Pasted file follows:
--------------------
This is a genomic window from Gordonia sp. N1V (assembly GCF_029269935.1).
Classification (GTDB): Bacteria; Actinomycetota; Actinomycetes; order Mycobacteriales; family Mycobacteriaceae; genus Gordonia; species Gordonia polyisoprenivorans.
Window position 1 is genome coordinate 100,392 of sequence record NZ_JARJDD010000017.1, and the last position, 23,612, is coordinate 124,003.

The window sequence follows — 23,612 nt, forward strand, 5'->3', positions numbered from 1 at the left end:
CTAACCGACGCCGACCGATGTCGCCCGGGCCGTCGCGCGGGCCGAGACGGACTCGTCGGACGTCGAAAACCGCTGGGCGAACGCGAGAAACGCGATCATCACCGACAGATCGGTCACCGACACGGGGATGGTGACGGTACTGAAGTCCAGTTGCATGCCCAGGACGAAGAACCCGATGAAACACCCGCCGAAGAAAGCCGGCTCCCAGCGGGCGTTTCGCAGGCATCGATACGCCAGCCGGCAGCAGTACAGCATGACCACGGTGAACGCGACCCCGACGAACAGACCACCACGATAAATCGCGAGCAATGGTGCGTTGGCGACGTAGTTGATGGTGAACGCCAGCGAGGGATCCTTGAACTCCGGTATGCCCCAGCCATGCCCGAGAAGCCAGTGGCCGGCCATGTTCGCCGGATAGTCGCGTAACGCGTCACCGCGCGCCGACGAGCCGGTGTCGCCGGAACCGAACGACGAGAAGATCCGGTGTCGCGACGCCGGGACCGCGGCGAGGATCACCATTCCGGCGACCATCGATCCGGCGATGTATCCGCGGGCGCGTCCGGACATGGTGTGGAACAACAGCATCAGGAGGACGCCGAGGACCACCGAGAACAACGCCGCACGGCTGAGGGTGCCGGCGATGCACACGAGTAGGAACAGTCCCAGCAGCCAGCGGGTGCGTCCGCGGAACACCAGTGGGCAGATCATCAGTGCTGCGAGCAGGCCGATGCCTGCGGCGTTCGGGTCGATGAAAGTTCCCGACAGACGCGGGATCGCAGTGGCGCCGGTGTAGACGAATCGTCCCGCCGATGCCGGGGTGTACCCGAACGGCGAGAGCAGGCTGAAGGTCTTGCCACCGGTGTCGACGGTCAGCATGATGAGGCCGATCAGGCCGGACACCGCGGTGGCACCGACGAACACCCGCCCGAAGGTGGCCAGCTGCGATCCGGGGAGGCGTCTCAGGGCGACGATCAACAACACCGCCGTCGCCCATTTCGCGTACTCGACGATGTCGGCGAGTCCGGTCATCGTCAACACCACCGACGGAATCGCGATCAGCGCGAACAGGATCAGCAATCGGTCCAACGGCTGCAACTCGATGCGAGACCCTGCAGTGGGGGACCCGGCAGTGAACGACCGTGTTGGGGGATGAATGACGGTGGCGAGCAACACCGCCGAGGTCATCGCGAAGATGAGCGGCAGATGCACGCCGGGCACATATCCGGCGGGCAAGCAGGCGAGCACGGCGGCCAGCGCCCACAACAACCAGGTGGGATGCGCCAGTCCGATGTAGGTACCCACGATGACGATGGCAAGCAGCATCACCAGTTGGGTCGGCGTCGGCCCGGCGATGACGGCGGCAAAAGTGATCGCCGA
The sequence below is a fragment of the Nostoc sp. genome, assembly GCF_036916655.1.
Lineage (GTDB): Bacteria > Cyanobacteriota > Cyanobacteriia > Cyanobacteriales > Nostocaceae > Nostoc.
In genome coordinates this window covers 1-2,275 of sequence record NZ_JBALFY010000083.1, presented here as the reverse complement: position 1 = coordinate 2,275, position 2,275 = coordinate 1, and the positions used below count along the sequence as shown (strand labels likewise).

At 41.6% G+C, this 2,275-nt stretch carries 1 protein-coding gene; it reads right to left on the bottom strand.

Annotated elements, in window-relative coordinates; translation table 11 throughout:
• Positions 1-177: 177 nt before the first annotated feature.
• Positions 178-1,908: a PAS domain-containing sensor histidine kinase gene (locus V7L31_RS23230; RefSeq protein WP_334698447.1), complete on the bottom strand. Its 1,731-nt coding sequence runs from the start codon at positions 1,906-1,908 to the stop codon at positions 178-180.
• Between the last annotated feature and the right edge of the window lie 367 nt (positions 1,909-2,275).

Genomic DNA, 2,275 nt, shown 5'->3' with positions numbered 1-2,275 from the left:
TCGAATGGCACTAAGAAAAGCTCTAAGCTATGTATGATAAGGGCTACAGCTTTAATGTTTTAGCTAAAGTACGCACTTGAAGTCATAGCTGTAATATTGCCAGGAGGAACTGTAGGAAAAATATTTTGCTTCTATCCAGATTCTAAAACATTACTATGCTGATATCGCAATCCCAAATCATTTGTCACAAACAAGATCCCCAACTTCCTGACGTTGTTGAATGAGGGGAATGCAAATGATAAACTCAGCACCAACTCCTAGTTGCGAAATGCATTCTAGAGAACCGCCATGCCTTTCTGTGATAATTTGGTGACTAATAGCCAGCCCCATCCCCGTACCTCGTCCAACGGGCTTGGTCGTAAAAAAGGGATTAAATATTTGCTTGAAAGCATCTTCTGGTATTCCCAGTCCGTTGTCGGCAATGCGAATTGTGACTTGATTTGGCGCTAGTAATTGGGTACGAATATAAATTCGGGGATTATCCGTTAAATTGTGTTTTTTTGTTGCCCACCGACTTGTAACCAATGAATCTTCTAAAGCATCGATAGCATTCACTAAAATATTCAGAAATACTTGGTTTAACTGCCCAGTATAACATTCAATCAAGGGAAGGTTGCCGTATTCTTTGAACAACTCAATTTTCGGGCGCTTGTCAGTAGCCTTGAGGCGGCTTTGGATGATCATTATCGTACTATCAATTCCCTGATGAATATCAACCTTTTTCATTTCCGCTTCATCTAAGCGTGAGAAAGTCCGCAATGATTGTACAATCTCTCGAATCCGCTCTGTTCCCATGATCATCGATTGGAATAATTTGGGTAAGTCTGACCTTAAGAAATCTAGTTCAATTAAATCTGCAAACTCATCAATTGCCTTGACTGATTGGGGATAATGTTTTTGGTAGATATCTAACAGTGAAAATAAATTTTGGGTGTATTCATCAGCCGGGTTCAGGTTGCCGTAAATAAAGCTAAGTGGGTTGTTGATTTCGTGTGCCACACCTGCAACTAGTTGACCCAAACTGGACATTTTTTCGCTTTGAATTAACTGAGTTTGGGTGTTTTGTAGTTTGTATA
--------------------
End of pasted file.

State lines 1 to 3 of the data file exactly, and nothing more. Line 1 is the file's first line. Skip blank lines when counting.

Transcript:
This is a genomic window from Gordonia sp. N1V (assembly GCF_029269935.1).
Classification (GTDB): Bacteria; Actinomycetota; Actinomycetes; order Mycobacteriales; family Mycobacteriaceae; genus Gordonia; species Gordonia polyisoprenivorans.
Window position 1 is genome coordinate 100,392 of sequence record NZ_JARJDD010000017.1, and the last position, 23,612, is coordinate 124,003.